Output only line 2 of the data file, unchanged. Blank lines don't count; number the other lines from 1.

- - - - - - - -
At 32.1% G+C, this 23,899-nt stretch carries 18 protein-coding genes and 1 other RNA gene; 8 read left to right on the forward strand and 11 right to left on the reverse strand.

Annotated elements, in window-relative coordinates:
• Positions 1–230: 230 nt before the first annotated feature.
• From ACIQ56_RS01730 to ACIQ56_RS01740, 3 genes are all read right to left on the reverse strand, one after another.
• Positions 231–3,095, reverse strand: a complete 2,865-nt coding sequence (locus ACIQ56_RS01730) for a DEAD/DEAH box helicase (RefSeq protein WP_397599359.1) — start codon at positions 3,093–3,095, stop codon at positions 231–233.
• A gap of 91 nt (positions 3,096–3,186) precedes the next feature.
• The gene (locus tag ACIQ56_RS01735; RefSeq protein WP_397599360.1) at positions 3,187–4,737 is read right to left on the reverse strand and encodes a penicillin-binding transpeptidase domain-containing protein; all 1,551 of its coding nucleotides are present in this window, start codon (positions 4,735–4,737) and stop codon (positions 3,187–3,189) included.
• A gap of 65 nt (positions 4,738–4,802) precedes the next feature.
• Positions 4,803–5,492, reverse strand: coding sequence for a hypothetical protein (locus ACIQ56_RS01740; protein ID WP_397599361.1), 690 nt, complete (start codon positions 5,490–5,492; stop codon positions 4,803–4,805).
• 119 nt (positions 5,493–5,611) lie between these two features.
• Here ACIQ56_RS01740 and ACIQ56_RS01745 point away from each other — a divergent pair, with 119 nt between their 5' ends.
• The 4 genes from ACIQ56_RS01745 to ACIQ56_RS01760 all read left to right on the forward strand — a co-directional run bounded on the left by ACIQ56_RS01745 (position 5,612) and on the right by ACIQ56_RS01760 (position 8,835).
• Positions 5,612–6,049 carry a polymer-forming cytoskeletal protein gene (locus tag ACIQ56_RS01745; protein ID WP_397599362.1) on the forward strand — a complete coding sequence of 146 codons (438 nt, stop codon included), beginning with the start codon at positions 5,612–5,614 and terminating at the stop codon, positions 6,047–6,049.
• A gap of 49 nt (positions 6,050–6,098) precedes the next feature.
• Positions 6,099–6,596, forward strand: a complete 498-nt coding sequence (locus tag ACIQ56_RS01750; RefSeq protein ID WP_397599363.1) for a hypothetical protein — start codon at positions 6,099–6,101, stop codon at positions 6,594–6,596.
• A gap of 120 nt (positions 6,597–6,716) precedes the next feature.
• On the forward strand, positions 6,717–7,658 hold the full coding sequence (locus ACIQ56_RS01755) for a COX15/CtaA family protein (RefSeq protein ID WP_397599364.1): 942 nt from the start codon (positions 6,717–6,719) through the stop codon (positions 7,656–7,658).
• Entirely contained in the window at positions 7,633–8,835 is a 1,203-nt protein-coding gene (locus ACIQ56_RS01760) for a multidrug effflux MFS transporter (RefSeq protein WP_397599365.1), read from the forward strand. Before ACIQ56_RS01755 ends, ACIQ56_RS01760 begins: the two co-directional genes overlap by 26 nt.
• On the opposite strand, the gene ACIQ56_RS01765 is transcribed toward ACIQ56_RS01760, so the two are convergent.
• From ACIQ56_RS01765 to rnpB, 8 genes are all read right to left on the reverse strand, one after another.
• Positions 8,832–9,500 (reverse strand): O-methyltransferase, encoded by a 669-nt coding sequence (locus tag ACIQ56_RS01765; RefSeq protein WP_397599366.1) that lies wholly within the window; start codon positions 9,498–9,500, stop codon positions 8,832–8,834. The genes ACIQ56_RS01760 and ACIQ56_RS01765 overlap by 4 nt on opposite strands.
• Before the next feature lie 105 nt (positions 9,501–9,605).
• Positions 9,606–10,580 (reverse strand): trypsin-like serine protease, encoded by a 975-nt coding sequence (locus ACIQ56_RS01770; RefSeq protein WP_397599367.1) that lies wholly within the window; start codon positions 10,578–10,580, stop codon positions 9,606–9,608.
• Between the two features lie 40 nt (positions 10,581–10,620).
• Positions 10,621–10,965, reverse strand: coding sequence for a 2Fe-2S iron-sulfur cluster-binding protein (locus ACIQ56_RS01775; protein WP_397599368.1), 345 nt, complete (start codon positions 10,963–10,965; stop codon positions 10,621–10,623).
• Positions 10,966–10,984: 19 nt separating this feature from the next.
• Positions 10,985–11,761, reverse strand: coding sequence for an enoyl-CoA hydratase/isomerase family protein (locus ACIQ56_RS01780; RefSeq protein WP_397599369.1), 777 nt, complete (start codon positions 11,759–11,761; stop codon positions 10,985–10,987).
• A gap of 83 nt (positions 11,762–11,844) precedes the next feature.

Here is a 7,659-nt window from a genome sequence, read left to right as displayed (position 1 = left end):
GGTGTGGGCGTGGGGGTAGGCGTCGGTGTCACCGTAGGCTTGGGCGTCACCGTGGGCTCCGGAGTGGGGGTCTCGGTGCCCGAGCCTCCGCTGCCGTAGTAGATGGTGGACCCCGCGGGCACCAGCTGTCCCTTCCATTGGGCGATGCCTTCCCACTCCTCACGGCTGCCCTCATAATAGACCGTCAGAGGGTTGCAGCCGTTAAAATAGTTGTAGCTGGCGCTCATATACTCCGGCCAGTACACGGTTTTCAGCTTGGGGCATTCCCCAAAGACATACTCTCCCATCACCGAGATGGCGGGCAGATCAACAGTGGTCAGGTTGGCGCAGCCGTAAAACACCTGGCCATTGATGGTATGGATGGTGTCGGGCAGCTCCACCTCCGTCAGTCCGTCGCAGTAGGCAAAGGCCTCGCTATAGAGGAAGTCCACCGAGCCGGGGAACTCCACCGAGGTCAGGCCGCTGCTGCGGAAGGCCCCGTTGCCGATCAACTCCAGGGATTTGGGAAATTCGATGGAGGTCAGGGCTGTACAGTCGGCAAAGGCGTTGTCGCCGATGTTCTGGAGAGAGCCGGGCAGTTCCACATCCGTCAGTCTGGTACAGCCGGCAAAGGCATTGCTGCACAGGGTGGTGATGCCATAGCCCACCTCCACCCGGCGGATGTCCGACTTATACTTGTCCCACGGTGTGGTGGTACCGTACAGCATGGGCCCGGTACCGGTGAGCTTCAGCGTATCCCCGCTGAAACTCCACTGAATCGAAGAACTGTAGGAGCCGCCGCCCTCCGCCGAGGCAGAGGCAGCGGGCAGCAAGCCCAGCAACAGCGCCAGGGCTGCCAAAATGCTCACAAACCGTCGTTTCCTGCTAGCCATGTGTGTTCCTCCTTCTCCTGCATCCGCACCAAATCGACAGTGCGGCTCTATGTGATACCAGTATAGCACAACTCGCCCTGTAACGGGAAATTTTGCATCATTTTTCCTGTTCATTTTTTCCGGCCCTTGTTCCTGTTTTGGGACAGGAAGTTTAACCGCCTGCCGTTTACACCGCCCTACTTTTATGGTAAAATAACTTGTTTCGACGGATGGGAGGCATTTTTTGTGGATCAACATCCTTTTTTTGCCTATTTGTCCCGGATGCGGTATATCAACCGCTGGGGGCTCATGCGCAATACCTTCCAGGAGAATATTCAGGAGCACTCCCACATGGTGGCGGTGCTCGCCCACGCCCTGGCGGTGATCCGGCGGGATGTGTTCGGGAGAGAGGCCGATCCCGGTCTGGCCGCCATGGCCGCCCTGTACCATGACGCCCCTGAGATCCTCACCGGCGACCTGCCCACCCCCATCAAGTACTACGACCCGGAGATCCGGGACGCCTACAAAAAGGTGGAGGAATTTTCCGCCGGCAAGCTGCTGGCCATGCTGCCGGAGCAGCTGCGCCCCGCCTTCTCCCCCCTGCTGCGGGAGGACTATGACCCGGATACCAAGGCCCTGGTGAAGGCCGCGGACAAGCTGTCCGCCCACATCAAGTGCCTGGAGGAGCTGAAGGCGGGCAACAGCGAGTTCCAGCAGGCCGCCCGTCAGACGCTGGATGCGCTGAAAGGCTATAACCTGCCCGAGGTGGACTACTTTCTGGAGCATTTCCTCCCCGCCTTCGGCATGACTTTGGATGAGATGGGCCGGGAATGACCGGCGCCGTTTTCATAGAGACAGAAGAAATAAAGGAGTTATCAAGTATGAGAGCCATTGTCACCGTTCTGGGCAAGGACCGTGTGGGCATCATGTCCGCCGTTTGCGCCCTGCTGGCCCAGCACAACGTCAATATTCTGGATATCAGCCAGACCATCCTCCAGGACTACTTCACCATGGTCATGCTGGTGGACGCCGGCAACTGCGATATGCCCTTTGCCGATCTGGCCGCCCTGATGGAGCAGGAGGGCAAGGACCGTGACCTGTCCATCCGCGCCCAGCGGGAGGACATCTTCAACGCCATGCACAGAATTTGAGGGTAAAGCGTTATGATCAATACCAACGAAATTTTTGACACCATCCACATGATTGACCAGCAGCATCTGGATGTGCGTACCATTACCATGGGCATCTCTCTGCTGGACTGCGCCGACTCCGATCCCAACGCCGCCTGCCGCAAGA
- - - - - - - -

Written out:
Annotated elements, in window-relative coordinates: